Fortunately, her fears didn’t materialize and the inmate was captured with little incident. A dozen years later, when I started writing seriously, this image was still with me: a lonely and terrified woman living in virtual isolation in the middle of the woods of Sun, Louisiana, and standing on her front porch at night, looking out past the clearing and into the wall of pines, just waiting for someone or something to appear.

This seemed like a powerful image to me and it started to generate questions. My attempt to answer those questions first came in the form of a short story. Years later, I would expand the story into what would be my first novel, The Pugilist’s Wife.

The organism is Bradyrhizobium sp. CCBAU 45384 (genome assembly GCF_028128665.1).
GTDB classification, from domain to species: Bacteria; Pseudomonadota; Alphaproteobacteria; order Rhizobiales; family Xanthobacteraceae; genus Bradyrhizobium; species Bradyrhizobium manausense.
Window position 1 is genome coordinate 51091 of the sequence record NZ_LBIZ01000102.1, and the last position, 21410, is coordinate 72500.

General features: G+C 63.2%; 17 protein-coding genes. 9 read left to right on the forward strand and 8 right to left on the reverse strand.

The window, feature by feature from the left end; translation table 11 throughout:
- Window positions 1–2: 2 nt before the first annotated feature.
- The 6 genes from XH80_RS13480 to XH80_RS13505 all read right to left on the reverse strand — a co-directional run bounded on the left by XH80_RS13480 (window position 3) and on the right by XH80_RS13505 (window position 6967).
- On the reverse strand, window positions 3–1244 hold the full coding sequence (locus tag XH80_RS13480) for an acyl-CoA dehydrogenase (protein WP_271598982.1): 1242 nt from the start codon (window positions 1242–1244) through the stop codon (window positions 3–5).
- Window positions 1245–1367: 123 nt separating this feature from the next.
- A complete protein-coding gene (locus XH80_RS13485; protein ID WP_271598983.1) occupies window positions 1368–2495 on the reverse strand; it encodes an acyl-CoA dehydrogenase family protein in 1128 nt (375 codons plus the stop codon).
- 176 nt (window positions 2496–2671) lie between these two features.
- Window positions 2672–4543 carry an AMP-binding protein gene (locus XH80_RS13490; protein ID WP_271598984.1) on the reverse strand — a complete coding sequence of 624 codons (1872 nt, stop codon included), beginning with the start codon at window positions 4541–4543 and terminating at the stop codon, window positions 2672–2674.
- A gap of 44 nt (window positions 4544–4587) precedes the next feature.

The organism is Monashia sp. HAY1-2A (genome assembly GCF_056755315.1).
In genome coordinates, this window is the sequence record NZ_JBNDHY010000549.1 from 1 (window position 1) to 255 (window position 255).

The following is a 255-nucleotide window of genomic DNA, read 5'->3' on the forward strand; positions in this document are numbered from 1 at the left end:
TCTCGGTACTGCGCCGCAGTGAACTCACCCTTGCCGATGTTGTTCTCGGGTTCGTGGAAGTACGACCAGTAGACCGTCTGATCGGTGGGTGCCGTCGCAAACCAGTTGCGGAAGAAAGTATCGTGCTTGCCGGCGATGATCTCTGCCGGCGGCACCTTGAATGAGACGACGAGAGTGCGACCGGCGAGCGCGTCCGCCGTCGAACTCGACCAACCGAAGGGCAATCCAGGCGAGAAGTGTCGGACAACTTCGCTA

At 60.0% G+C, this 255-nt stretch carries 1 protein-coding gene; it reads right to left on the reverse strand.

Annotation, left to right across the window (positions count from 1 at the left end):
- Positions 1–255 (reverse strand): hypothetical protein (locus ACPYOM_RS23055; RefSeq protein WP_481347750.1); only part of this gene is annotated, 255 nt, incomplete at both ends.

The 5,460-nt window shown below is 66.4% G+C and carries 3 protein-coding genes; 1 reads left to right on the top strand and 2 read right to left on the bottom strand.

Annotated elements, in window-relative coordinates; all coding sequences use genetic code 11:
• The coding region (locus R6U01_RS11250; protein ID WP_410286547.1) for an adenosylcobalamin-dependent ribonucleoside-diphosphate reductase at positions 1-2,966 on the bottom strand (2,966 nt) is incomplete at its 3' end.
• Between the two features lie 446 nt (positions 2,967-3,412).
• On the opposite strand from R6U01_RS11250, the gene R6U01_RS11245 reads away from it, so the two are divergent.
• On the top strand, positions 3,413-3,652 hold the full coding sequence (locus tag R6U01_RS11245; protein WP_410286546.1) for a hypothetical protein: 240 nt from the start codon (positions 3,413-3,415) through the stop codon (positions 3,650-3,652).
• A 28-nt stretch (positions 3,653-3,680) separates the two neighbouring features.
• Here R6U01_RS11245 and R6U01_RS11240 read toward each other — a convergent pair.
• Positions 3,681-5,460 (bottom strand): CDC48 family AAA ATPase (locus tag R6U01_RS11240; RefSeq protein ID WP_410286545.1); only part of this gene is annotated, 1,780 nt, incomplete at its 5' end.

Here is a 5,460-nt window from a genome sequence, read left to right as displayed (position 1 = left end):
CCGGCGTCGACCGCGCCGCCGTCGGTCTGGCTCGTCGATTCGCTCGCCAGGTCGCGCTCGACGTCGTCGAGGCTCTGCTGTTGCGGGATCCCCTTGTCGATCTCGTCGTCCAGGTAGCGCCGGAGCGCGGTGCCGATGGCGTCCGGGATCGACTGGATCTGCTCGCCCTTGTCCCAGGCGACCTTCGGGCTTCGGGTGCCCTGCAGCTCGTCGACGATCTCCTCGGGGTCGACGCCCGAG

The novel went through many drafts (I have a stack of paper about a foot high in a filing cabinet drawer in my office) and grew to nearly three hundred pages. I ultimately cut it to where it stands now in its present form at just under two hundred pages.

I remember sketching out maps of the town in order to get a feel for how it was all laid out: even though Sun was a small place, I still had to know where everything stood since the landscape itself becomes a sort of character in the book. The place where people live has such a profound effect on those people’s attitudes and beliefs, so it was incredibly important to me to get it right.

Another thing people always ask or want to know is about the style in which the novel is written: The book is told from multiple points-of-view, there are numerous shifts in time and tense, and there is a very minimal use of punctuation (there are no apostrophes on negative contractions, no quotation marks on dialog, no exclamation points or semi-colons whatsoever). I did all of this for several reasons: